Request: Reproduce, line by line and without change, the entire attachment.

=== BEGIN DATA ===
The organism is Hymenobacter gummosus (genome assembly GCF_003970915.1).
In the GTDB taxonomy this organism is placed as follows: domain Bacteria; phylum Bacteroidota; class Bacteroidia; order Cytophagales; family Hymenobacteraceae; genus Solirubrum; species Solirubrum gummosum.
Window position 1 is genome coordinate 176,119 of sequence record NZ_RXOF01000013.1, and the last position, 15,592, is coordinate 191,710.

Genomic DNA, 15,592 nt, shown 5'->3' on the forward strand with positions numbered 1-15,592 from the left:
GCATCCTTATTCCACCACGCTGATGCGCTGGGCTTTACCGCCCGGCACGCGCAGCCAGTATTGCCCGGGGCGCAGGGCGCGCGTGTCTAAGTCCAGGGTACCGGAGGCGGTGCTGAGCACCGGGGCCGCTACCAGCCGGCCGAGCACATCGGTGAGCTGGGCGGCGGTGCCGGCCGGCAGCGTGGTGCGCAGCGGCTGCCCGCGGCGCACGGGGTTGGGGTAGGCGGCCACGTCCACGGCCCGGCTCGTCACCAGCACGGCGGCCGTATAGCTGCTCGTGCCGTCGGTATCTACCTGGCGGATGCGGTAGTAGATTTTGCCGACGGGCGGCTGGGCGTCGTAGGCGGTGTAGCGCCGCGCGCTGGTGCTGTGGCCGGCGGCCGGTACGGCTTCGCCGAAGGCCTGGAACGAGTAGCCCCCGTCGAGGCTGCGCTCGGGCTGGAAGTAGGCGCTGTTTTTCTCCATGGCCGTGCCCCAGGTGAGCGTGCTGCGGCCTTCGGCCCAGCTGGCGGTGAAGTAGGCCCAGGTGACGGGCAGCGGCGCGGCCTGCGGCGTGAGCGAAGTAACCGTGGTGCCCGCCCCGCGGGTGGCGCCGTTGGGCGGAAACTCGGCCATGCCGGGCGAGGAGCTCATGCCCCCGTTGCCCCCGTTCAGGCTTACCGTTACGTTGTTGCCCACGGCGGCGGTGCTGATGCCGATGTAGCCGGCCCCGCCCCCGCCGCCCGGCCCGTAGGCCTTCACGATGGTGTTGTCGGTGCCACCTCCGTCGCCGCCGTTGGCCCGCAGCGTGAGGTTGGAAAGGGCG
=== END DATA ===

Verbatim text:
The organism is Hymenobacter gummosus (genome assembly GCF_003970915.1).
In the GTDB taxonomy this organism is placed as follows: domain Bacteria; phylum Bacteroidota; class Bacteroidia; order Cytophagales; family Hymenobacteraceae; genus Solirubrum; species Solirubrum gummosum.
Window position 1 is genome coordinate 176,119 of sequence record NZ_RXOF01000013.1, and the last position, 15,592, is coordinate 191,710.

Genomic DNA, 15,592 nt, shown 5'->3' on the forward strand with positions numbered 1-15,592 from the left:
GCATCCTTATTCCACCACGCTGATGCGCTGGGCTTTACCGCCCGGCACGCGCAGCCAGTATTGCCCGGGGCGCAGGGCGCGCGTGTCTAAGTCCAGGGTACCGGAGGCGGTGCTGAGCACCGGGGCCGCTACCAGCCGGCCGAGCACATCGGTGAGCTGGGCGGCGGTGCCGGCCGGCAGCGTGGTGCGCAGCGGCTGCCCGCGGCGCACGGGGTTGGGGTAGGCGGCCACGTCCACGGCCCGGCTCGTCACCAGCACGGCGGCCGTATAGCTGCTCGTGCCGTCGGTATCTACCTGGCGGATGCGGTAGTAGATTTTGCCGACGGGCGGCTGGGCGTCGTAGGCGGTGTAGCGCCGCGCGCTGGTGCTGTGGCCGGCGGCCGGTACGGCTTCGCCGAAGGCCTGGAACGAGTAGCCCCCGTCGAGGCTGCGCTCGGGCTGGAAGTAGGCGCTGTTTTTCTCCATGGCCGTGCCCCAGGTGAGCGTGCTGCGGCCTTCGGCCCAGCTGGCGGTGAAGTAGGCCCAGGTGACGGGCAGCGGCGCGGCCTGCGGCGTGAGCGAAGTAACCGTGGTGCCCGCCCCGCGGGTGGCGCCGTTGGGCGGAAACTCGGCCATGCCGGGCGAGGAGCTCATGCCCCCGTTGCCCCCGTTCAGGCTTACCGTTACGTTGTTGCCCACGGCGGCGGTGCTGATGCCGATGTAGCCGGCCCCGCCCCCGCCGCCCGGCCCGTAGGCCTTCACGATGGTGTTGTCGGTGCCACCTCCGTCGCCGCCGTTGGCCCGCAGCGTGAGGTTGGAAAGGGCG